In Thailand, the forest has always been a wilderness refuge for spirits, outlaws and wild beasts, with its own hierarchy of chaos. The animist basis of these beliefs is now helping to fight the tempting cash incentives that have caused forests elsewhere in the country to fall to illegal loggers or powerful land speculators.
The people of Ban Om-Long, in northern Chiang Mai province, are Karen, Thailand’s largest ethnic minority. Among Southeast Asian hill groups, the Karen show a special appreciation of the forest they occupy. They maintain its ecological stability better than most semi-nomadic groups.
"The culture and forest management techniques of the Karen at Ban Om-Long should receive public recognition as a key for development," says Dr. Uraivan Tan-Kim-Yong, director of Chiang Mai University’s Resource Management and Development Center.
With urban migration and the influence of pop culture, Karen customs began to fade in the community about 10 years ago. In response, a number of people made a conscious effort to revitalize them.
Now, the citizens of Ban Om-Long again maintain a "watershed forest" upstream, as well as a series of fallow woodlots in their upland rice fields. Together they mark forest and field boundaries and protected areas, including the communal cemetery and sacred forest. Everyone plants at least one tree there each year and helps maintain the set of firebreak fences. All able hands are expected to respond if the village fire bell rings out during the dry season, when wild fires spread quickly.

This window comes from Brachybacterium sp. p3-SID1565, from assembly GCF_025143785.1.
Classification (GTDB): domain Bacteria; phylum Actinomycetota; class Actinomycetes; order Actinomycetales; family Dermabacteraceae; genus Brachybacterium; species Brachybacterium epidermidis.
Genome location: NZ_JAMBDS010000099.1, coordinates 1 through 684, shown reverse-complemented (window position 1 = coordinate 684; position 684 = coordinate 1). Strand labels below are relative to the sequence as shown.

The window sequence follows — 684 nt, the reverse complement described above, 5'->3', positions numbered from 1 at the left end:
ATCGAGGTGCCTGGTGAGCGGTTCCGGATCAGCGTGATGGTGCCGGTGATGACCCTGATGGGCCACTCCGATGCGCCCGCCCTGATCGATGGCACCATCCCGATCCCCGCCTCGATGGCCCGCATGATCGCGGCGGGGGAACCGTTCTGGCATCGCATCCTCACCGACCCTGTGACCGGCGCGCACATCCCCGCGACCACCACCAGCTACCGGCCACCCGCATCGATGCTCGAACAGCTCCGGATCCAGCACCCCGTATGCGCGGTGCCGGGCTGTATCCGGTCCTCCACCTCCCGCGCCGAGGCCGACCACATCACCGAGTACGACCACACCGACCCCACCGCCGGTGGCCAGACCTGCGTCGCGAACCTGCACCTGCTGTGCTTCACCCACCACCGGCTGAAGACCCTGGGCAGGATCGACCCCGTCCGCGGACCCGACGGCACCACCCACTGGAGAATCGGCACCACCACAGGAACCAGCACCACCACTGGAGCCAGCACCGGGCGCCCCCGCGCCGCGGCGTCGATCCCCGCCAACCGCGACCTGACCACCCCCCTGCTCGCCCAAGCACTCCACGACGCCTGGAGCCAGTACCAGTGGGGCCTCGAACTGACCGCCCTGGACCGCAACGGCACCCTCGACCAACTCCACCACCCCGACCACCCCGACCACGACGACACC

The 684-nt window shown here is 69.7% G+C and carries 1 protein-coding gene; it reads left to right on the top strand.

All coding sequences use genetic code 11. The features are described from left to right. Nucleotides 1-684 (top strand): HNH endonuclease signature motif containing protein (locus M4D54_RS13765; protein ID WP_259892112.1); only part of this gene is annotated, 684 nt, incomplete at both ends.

These customs are grounded in animist traditions that hold a village’s forest as a sacred place where the spirits of the watershed live.
Buddhism, too, has given life to Thai environmental action. Monks have catalyzed local movements for forest protection by talking to villagers and leading village patrols into the forest to fend off logging squads. Abbot Prajak Kutajitto, who was twice jailed in recent years for his activism in protecting local forests, is perhaps the most famous of these, but there are many.
Protecting Rivers; Ordaining Trees
Abbot Khru Pitak Nanthakhun, a conservationist monk in northern Nan Province organized an unusual life-lengthening ceremony for the Nan River to focus public attention on the worsening problems in that river’s watershed. The ceremony, traditionally performed only for people, signaled to locals the urgency of the river’s dwindling water supply.
Abbot Khru Pitak Nanthakhun and other monks have also adapted Buddhist rituals to forest activism. Some have encircled the trunks of the largest and most vulnerable trees with yellow monks’ robes, essentially ordaining the trees as monks. Whoever cuts the tree in effect kills a monk, a mortal sin.
As these community efforts gain effectiveness and the government is pressed to recognize communities’ rights to manage forests, Thailand can hope to salvage its forests along with its traditions.
David Taylor recently returned to the US after four years in Thailand, where he researched and wrote about forestry and community development.